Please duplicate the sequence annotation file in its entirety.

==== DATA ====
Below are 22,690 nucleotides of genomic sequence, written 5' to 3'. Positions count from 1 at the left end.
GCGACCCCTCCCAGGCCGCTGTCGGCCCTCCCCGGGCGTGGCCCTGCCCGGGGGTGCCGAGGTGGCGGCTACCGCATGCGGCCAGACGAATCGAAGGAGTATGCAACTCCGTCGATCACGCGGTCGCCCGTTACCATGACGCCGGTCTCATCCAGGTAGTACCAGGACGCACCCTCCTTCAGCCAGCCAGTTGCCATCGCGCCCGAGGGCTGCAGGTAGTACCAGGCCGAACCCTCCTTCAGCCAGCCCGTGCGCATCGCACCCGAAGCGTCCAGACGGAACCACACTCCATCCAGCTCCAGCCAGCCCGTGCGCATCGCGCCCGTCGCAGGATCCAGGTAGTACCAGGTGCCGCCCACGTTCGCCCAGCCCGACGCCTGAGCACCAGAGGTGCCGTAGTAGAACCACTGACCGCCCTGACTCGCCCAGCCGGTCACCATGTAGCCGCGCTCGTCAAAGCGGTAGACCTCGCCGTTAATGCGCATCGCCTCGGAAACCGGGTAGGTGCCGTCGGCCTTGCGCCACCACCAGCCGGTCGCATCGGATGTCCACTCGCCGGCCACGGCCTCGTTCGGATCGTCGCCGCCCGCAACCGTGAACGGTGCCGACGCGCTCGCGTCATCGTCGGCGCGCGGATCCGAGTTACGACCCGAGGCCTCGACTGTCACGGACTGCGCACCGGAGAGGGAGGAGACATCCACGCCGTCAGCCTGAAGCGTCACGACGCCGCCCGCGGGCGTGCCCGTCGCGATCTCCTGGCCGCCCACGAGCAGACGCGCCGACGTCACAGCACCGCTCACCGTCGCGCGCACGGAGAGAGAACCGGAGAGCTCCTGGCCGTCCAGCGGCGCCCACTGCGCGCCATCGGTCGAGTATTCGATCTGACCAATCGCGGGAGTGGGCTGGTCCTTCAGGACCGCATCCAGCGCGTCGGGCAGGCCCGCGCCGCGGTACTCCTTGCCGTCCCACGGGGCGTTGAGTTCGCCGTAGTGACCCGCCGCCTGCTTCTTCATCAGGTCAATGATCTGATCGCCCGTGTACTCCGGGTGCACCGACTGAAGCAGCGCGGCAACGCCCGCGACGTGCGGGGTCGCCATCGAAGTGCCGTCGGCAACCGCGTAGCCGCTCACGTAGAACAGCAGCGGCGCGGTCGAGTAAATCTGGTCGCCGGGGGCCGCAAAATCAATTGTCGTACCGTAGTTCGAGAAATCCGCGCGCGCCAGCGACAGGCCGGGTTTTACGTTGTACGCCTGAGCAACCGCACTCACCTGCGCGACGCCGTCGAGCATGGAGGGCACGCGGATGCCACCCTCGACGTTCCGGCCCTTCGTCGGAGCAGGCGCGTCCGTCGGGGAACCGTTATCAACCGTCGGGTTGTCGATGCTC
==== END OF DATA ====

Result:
Below are 22,690 nucleotides of genomic sequence, written 5' to 3'. Positions count from 1 at the left end.
GCGACCCCTCCCAGGCCGCTGTCGGCCCTCCCCGGGCGTGGCCCTGCCCGGGGGTGCCGAGGTGGCGGCTACCGCATGCGGCCAGACGAATCGAAGGAGTATGCAACTCCGTCGATCACGCGGTCGCCCGTTACCATGACGCCGGTCTCATCCAGGTAGTACCAGGACGCACCCTCCTTCAGCCAGCCAGTTGCCATCGCGCCCGAGGGCTGCAGGTAGTACCAGGCCGAACCCTCCTTCAGCCAGCCCGTGCGCATCGCACCCGAAGCGTCCAGACGGAACCACACTCCATCCAGCTCCAGCCAGCCCGTGCGCATCGCGCCCGTCGCAGGATCCAGGTAGTACCAGGTGCCGCCCACGTTCGCCCAGCCCGACGCCTGAGCACCAGAGGTGCCGTAGTAGAACCACTGACCGCCCTGACTCGCCCAGCCGGTCACCATGTAGCCGCGCTCGTCAAAGCGGTAGACCTCGCCGTTAATGCGCATCGCCTCGGAAACCGGGTAGGTGCCGTCGGCCTTGCGCCACCACCAGCCGGTCGCATCGGATGTCCACTCGCCGGCCACGGCCTCGTTCGGATCGTCGCCGCCCGCAACCGTGAACGGTGCCGACGCGCTCGCGTCATCGTCGGCGCGCGGATCCGAGTTACGACCCGAGGCCTCGACTGTCACGGACTGCGCACCGGAGAGGGAGGAGACATCCACGCCGTCAGCCTGAAGCGTCACGACGCCGCCCGCGGGCGTGCCCGTCGCGATCTCCTGGCCGCCCACGAGCAGACGCGCCGACGTCACAGCACCGCTCACCGTCGCGCGCACGGAGAGAGAACCGGAGAGCTCCTGGCCGTCCAGCGGCGCCCACTGCGCGCCATCGGTCGAGTATTCGATCTGACCAATCGCGGGAGTGGGCTGGTCCTTCAGGACCGCATCCAGCGCGTCGGGCAGGCCCGCGCCGCGGTACTCCTTGCCGTCCCACGGGGCGTTGAGTTCGCCGTAGTGACCCGCCGCCTGCTTCTTCATCAGGTCAATGATCTGATCGCCCGTGTACTCCGGGTGCACCGACTGAAGCAGCGCGGCAACGCCCGCGACGTGCGGGGTCGCCATCGAAGTGCCGTCGGCAACCGCGTAGCCGCTCACGTAGAACAGCAGCGGCGCGGTCGAGTAAATCTGGTCGCCGGGGGCCGCAAAATCAATTGTCGTACCGTAGTTCGAGAAATCCGCGCGCGCCAGCGACAGGCCGGGTTTTACGTTGTACGCCTGAGCAACCGCACTCACCTGCGCGACGCCGTCGAGCATGGAGGGCACGCGGATGCCACCCTCGACGTTCCGGCCCTTCGTCGGAGCAGGCGCGTCCGTCGGGGAACCGTTATCAACCGTCGGGTTGTCGATGCTC